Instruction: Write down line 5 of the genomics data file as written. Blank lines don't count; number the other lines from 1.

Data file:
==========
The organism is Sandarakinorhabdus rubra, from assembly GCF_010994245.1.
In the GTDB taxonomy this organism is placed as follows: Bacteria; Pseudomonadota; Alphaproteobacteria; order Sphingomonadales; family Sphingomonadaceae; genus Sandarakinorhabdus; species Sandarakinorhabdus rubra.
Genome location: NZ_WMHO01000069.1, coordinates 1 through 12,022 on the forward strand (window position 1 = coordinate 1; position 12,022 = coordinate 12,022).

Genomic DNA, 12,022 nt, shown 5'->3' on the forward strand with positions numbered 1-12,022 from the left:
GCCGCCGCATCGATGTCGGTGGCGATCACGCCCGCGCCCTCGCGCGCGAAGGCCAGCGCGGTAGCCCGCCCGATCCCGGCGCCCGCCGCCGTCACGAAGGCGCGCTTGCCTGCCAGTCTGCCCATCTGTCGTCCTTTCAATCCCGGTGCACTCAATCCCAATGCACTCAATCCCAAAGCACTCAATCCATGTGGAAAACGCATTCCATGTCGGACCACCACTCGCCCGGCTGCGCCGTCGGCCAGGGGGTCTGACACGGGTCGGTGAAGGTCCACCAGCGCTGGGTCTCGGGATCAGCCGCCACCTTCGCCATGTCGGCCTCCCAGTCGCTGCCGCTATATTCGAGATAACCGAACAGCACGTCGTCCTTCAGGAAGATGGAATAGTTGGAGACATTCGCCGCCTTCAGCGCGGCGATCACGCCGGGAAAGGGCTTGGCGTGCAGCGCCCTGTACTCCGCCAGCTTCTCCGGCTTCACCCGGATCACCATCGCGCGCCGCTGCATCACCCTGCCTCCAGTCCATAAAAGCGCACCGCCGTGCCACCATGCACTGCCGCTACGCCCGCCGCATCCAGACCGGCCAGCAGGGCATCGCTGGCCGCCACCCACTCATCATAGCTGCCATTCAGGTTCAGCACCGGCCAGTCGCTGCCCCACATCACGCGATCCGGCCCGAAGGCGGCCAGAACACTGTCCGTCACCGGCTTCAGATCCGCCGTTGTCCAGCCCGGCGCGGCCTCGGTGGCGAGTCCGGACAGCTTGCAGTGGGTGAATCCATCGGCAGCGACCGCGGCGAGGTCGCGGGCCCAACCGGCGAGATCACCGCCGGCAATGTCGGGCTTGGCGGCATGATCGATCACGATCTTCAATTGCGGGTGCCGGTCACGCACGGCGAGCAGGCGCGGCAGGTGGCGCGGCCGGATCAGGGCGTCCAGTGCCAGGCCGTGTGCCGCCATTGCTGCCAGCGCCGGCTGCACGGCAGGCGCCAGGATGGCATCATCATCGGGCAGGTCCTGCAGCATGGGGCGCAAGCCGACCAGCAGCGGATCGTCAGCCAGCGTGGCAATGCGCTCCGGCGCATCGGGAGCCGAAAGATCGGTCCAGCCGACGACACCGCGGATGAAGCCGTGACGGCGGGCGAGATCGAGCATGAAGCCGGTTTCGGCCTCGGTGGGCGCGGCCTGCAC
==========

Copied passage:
GCCGCCGCATCGATGTCGGTGGCGATCACGCCCGCGCCCTCGCGCGCGAAGGCCAGCGCGGTAGCCCGCCCGATCCCGGCGCCCGCCGCCGTCACGAAGGCGCGCTTGCCTGCCAGTCTGCCCATCTGTCGTCCTTTCAATCCCGGTGCACTCAATCCCAATGCACTCAATCCCAAAGCACTCAATCCATGTGGAAAACGCATTCCATGTCGGACCACCACTCGCCCGGCTGCGCCGTCGGCCAGGGGGTCTGACACGGGTCGGTGAAGGTCCACCAGCGCTGGGTCTCGGGATCAGCCGCCACCTTCGCCATGTCGGCCTCCCAGTCGCTGCCGCTATATTCGAGATAACCGAACAGCACGTCGTCCTTCAGGAAGATGGAATAGTTGGAGACATTCGCCGCCTTCAGCGCGGCGATCACGCCGGGAAAGGGCTTGGCGTGCAGCGCCCTGTACTCCGCCAGCTTCTCCGGCTTCACCCGGATCACCATCGCGCGCCGCTGCATCACCCTGCCTCCAGTCCATAAAAGCGCACCGCCGTGCCACCATGCACTGCCGCTACGCCCGCCGCATCCAGACCGGCCAGCAGGGCATCGCTGGCCGCCACCCACTCATCATAGCTGCCATTCAGGTTCAGCACCGGCCAGTCGCTGCCCCACATCACGCGATCCGGCCCGAAGGCGGCCAGAACACTGTCCGTCACCGGCTTCAGATCCGCCGTTGTCCAGCCCGGCGCGGCCTCGGTGGCGAGTCCGGACAGCTTGCAGTGGGTGAATCCATCGGCAGCGACCGCGGCGAGGTCGCGGGCCCAACCGGCGAGATCACCGCCGGCAATGTCGGGCTTGGCGGCATGATCGATCACGATCTTCAATTGCGGGTGCCGGTCACGCACGGCGAGCAGGCGCGGCAGGTGGCGCGGCCGGATCAGGGCGTCCAGTGCCAGGCCGTGTGCCGCCATTGCTGCCAGCGCCGGCTGCACGGCAGGCGCCAGGATGGCATCATCATCGGGCAGGTCCTGCAGCATGGGGCGCAAGCCGACCAGCAGCGGATCGTCAGCCAGCGTGGCAATGCGCTCCGGCGCATCGGGAGCCGAAAGATCGGTCCAGCCGACGACACCGCGGATGAAGCCGTGACGGCGGGCGAGATCGAGCATGAAGCCGGTTTCGGCCTCGGTGGGCGCGGCCTGCAC